Software, including mobile apps, is classified as a medical device under section “41BD of the Therapeutic Goods Act of 1989”, unless an exception applies. The term "software-based medical device" refers to software that fit the definition of a medical device under one of two circumstances: either it is integrated into, or depends on, specific hardware to operate as intended, or it is a standalone piece of software that is also referred to as a medical device (SaMD). In Australia, the Therapeutic Goods Administration (TGA) is in charge of regulating both.

The guidance includes the
classification rules, and it hence allows manufacturers to determine how their software-based active medical devices will be classified as.

The TGA has made changes to the legislation governing software-based medical devices, including software that serves as a medical device itself. The regulation of software-based medical devices is including software as a medical device (SaMD). The revision took effect on 25 February 2021 and are summarised in the
guidance that provides a summary for the devices that require reclassification and the transitional options available.

Due to the severity of the cybersecurity issue with software,
guidance on cybersecurity for medical devices and IVDs has been released to users including consumers and health professionals.

Considering data collection components used by Software as a Medical Device (SaMD) integrated into smart devices, tablets, laptops and similar digital hardware, regulatory updates released by the TGA are outlined as follows:

  • The smart devices, which are end consumer products (e.g. smart phones, tablets and laptops) where the data collection component is integrated, such as sensors, are not required to be included in Australian Register of Therapeutic Goods (ARTG);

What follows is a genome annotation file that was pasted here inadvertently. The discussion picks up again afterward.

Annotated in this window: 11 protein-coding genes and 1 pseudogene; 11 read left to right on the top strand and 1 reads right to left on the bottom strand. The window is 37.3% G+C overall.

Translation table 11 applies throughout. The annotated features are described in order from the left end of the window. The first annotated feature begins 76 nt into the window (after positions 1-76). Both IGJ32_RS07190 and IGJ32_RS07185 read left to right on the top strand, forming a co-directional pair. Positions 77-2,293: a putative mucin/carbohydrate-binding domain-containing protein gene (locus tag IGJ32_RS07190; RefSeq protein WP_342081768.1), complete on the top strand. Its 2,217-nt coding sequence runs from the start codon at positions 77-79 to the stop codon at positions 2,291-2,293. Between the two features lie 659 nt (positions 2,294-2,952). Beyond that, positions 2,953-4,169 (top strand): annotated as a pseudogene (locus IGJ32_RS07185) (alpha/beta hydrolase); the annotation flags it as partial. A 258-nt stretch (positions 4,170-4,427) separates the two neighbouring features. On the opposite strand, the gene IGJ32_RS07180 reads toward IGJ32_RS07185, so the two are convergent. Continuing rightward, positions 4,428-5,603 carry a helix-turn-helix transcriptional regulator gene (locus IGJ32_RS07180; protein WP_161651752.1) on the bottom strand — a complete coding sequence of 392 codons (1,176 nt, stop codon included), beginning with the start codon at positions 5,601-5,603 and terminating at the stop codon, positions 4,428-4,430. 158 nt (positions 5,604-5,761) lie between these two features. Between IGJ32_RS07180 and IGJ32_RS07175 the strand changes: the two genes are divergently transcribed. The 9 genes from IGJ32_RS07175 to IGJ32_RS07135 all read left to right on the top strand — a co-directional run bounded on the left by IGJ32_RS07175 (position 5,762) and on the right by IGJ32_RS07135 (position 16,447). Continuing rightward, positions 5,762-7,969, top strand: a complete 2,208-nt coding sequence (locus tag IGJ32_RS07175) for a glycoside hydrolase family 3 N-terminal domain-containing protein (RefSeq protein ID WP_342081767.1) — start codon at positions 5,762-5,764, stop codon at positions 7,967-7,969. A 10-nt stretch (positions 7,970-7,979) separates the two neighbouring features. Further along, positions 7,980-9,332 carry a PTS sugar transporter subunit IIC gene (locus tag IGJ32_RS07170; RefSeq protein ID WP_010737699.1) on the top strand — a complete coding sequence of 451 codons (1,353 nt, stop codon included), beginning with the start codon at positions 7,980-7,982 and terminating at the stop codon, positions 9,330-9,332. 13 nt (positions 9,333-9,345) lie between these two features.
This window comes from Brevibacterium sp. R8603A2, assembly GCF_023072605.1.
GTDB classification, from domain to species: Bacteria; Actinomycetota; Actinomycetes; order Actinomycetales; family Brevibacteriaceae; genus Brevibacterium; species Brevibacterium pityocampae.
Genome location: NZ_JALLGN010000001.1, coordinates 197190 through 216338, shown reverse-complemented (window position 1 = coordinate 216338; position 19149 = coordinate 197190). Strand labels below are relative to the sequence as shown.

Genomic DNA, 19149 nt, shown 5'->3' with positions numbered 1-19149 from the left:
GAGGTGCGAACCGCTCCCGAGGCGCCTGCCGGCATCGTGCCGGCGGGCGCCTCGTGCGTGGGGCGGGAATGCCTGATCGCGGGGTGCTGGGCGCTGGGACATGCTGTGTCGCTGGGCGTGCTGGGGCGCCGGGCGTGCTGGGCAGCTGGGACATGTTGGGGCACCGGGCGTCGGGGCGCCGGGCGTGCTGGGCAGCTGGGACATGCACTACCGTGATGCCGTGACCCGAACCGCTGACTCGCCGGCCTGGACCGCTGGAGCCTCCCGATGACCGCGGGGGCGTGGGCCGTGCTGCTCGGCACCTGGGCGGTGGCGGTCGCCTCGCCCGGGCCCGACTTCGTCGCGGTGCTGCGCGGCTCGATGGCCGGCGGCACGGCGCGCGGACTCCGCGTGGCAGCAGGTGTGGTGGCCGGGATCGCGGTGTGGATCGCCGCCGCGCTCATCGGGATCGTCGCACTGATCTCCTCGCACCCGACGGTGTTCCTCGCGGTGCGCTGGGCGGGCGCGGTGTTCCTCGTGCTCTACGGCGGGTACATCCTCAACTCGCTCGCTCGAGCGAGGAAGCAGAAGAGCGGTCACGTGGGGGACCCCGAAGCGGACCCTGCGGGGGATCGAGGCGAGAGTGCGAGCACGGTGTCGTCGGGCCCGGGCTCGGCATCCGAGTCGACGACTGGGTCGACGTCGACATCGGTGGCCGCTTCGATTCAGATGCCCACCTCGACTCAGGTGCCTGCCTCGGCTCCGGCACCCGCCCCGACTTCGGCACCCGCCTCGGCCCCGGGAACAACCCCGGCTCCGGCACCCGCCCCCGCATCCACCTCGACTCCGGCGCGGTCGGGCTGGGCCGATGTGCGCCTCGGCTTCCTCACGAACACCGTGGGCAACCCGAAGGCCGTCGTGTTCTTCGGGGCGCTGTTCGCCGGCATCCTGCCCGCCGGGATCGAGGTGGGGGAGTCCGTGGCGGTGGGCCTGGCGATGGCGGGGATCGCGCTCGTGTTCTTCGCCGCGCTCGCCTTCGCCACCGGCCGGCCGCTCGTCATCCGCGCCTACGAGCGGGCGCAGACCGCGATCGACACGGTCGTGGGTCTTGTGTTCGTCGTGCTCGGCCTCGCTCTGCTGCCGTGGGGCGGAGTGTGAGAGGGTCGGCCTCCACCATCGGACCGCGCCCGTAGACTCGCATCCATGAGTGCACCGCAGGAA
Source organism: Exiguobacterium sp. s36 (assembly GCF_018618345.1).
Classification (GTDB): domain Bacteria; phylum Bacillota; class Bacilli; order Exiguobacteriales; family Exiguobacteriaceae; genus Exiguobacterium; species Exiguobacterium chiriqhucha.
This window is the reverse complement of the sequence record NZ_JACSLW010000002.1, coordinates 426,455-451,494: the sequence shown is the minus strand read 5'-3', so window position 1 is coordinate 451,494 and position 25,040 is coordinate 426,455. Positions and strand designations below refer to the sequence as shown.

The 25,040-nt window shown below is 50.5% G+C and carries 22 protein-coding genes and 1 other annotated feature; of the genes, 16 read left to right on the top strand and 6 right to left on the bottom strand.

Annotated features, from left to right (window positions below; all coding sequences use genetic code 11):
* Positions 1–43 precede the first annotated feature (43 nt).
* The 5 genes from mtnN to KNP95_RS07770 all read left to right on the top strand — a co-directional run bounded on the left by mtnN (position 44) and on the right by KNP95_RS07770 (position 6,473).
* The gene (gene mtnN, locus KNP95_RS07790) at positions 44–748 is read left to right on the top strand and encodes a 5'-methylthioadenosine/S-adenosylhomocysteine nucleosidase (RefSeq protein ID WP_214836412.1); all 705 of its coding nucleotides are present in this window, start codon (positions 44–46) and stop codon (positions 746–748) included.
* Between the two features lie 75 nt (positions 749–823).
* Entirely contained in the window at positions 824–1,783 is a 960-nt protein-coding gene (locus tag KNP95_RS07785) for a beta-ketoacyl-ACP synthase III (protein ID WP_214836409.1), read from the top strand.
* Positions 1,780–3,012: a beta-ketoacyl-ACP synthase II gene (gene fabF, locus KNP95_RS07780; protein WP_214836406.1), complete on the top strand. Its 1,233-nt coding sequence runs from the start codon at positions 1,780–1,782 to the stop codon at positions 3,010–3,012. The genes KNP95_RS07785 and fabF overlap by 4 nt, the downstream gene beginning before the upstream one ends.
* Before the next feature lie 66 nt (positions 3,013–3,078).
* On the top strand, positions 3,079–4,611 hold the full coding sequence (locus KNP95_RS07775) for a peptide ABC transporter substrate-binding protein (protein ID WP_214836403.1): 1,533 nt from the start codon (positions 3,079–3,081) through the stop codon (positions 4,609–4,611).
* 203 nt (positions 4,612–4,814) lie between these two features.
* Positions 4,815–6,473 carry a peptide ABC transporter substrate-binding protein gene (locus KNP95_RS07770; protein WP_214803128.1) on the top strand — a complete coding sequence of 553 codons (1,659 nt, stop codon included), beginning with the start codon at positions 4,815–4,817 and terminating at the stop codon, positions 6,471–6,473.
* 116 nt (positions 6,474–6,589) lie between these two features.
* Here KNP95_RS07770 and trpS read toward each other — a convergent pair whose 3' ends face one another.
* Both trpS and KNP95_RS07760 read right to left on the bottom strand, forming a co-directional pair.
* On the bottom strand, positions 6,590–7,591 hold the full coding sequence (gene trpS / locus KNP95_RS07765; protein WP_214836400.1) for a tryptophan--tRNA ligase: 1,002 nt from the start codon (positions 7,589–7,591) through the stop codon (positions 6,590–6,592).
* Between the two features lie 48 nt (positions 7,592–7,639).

• The SaMD is required to be validated against the data collection component(s) and/or smart device to demonstrate compliance with the essential principles for the intended use of the SaMD to ensure it is safe and meet with the intended purpose;
  • The level of scrutiny applied to the data collection component(s) would reflect with the level of risk in relation to the intended use. Here is an example provided by the TGA:
  • Given that there is a Class III SaMD intended for diagnosis of a life-threatening disease or condition, a high level of scrutiny is expected, requiring the validation of any sensors used to fulfill its intended use, such as a camera.

In conclusion, SaMDs must be included in the ARTG in order to be supplied in Australia, together with documentation of validation against the data collection component(s) using the appropriate testing. However, the data collection component(s) itself is not necessary to be included in the ARTG if it is integrated into a smart device to the end consumer.

The TGA has provided a guideline and FAQs to assist developers and users of software to be supplied for use in Australia on the purpose of health or medical care. For further information on the regulation of software-based medical devices, please see the guidance on the topic published on the TGA website.



TGA References:

  1. Regulation of software based medical devices
  2. Software-based medical devices FAQs
  3. Is my software regulated?
  4. Examples of regulated and unregulated software (excluded) software based medical devices
  5. Clinical decision support software
  6. Cyber security for medical devices and IVDs